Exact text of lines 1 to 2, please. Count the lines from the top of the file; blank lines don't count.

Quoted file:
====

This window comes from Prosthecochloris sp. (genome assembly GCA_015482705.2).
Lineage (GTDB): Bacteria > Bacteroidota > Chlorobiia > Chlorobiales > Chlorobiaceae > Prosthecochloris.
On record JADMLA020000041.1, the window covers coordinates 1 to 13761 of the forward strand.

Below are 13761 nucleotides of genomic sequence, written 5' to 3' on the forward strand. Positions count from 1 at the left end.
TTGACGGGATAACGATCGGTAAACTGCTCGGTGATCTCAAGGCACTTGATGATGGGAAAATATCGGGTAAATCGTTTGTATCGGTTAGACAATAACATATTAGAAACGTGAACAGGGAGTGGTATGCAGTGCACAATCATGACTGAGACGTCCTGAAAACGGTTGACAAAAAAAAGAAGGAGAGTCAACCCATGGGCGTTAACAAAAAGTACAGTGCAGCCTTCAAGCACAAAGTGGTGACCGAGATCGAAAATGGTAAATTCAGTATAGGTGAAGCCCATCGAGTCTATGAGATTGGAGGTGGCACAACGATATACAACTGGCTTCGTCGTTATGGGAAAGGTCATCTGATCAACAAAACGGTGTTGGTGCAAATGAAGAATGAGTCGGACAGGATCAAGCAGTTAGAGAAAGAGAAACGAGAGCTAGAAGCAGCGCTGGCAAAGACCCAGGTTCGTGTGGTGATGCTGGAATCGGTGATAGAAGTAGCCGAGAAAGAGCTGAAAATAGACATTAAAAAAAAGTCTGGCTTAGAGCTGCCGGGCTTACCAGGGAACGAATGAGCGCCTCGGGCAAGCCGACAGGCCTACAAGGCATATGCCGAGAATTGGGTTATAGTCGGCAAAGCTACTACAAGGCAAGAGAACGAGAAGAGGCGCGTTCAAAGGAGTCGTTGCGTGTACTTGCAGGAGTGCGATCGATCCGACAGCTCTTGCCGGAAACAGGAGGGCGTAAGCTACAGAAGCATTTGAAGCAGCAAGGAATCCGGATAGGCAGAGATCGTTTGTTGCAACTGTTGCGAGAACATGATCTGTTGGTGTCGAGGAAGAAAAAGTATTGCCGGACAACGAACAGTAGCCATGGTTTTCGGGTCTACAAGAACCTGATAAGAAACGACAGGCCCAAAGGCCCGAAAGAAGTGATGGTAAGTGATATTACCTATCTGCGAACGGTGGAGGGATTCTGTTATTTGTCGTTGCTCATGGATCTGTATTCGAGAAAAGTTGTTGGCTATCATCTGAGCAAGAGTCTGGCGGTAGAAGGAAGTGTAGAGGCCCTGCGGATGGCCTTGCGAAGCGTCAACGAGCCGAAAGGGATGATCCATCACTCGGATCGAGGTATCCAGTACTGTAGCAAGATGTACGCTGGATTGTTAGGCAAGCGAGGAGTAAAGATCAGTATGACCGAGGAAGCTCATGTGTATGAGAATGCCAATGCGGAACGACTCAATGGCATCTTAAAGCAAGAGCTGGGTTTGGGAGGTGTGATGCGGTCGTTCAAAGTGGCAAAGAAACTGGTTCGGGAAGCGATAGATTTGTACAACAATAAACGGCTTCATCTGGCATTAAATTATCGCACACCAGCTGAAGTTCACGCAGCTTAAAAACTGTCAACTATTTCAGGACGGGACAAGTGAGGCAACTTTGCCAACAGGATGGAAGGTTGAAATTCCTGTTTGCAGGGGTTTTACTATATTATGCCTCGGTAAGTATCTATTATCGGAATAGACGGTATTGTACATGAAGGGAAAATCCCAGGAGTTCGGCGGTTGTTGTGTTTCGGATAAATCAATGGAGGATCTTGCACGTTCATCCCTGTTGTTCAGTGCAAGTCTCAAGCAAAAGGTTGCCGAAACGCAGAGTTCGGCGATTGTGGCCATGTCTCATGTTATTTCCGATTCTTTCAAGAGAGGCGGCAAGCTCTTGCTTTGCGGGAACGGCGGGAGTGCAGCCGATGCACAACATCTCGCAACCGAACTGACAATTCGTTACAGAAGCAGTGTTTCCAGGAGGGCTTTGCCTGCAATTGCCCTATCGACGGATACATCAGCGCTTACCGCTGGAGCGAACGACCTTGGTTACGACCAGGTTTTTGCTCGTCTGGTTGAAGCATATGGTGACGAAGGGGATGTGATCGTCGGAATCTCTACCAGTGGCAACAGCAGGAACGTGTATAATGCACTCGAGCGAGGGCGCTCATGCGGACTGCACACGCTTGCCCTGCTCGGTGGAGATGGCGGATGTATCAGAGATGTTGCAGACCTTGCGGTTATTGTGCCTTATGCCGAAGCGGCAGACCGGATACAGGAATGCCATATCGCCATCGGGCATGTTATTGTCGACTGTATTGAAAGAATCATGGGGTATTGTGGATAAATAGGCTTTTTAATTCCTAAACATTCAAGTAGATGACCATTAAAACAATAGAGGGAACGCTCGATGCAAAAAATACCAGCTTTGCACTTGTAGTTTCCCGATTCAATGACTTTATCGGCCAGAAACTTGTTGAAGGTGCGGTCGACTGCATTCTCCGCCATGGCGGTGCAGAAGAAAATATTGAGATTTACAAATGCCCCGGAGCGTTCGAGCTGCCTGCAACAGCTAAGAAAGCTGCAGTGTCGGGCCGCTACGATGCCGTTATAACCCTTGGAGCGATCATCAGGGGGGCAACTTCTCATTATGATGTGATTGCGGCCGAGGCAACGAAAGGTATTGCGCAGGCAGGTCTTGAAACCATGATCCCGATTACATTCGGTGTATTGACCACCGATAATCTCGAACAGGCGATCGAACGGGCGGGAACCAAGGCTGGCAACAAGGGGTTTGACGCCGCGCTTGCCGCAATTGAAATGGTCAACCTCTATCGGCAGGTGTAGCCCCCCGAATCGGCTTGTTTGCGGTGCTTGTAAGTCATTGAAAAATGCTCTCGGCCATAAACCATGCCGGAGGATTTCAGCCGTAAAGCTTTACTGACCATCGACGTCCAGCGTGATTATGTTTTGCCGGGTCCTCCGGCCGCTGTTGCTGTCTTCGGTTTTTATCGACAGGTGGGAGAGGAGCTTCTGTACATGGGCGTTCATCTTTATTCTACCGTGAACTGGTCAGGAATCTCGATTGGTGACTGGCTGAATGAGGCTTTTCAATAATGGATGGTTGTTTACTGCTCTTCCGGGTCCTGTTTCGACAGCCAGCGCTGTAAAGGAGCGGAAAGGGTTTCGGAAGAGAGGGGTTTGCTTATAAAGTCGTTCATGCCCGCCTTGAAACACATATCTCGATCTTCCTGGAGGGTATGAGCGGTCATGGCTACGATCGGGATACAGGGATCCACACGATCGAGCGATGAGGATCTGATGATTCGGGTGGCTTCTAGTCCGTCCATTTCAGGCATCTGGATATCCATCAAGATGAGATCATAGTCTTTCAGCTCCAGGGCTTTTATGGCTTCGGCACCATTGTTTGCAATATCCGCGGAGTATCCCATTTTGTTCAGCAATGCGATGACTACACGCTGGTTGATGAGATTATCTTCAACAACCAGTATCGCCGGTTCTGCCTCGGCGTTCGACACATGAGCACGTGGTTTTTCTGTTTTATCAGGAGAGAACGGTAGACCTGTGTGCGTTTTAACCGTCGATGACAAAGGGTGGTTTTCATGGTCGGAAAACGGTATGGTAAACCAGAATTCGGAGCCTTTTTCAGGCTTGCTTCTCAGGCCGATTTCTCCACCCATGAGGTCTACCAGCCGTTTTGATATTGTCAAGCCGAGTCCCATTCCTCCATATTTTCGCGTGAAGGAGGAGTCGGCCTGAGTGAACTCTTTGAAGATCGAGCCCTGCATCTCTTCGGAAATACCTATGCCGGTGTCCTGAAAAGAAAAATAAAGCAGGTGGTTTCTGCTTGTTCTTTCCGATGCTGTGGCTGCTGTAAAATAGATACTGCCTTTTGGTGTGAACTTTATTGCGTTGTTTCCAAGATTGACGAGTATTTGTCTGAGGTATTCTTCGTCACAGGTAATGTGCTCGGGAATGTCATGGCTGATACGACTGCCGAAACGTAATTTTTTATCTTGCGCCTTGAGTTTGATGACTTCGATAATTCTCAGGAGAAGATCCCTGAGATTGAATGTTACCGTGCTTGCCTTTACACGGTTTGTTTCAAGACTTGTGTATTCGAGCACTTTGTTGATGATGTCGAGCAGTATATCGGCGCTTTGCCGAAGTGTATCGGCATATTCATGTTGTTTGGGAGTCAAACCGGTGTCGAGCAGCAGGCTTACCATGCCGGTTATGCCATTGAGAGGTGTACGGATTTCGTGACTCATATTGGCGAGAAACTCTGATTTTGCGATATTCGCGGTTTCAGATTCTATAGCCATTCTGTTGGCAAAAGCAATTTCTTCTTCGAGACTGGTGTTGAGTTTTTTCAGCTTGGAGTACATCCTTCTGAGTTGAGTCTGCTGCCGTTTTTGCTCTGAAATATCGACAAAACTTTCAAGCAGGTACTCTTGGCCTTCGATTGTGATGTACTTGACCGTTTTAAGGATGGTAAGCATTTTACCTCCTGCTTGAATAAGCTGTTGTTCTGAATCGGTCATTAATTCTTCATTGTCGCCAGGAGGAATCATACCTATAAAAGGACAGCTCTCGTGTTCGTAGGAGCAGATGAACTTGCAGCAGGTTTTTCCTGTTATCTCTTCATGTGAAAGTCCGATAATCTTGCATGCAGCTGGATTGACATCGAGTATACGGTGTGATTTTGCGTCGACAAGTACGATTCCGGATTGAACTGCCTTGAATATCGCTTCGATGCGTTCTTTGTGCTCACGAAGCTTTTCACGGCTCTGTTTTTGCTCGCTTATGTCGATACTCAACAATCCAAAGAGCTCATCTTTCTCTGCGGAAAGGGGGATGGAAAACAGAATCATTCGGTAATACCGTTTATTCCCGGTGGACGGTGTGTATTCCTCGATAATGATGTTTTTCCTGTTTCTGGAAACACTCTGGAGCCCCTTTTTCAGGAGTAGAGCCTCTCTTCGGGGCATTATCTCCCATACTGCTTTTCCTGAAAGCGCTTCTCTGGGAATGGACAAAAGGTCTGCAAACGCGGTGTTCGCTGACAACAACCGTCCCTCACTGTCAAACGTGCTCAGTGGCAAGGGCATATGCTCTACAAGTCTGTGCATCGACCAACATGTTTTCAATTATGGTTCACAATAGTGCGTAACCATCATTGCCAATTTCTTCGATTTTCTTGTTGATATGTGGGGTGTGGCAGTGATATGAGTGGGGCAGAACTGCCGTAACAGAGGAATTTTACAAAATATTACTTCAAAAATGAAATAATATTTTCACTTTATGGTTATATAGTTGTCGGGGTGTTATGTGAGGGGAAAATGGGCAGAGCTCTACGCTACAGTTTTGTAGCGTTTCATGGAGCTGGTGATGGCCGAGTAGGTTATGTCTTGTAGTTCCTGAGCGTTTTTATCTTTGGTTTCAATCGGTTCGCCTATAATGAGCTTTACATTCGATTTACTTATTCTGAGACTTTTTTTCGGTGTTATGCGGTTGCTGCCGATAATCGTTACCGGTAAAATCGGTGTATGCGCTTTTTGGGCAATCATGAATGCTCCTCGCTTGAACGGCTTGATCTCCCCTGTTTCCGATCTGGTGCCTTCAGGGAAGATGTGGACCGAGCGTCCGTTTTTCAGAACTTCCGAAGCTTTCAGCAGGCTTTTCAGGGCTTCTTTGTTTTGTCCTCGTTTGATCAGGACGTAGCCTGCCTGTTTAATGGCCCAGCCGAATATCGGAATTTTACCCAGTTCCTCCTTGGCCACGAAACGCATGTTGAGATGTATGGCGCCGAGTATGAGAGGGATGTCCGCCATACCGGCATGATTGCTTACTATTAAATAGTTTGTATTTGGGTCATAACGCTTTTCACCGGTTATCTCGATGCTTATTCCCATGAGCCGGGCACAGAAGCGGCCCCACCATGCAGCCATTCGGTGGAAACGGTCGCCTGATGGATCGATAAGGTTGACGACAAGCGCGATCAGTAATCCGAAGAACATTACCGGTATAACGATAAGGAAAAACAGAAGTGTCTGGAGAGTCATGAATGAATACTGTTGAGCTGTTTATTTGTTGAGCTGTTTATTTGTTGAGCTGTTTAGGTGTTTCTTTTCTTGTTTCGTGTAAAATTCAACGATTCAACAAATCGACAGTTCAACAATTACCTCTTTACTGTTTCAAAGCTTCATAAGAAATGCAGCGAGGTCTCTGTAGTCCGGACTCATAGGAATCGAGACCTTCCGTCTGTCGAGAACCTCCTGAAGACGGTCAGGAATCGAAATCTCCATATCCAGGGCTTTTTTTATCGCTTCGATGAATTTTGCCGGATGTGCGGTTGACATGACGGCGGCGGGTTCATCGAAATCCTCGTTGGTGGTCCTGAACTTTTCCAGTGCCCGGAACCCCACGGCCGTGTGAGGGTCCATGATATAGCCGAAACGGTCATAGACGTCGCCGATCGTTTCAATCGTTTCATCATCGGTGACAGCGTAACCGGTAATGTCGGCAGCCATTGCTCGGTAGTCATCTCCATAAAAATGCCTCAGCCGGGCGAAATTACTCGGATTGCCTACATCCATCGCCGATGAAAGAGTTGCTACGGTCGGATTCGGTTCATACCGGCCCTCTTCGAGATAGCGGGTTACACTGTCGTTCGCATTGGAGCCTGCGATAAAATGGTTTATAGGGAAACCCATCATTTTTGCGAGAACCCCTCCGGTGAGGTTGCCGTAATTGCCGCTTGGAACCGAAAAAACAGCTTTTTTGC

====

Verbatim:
This window comes from Prosthecochloris sp. (genome assembly GCA_015482705.2).
Lineage (GTDB): Bacteria > Bacteroidota > Chlorobiia > Chlorobiales > Chlorobiaceae > Prosthecochloris.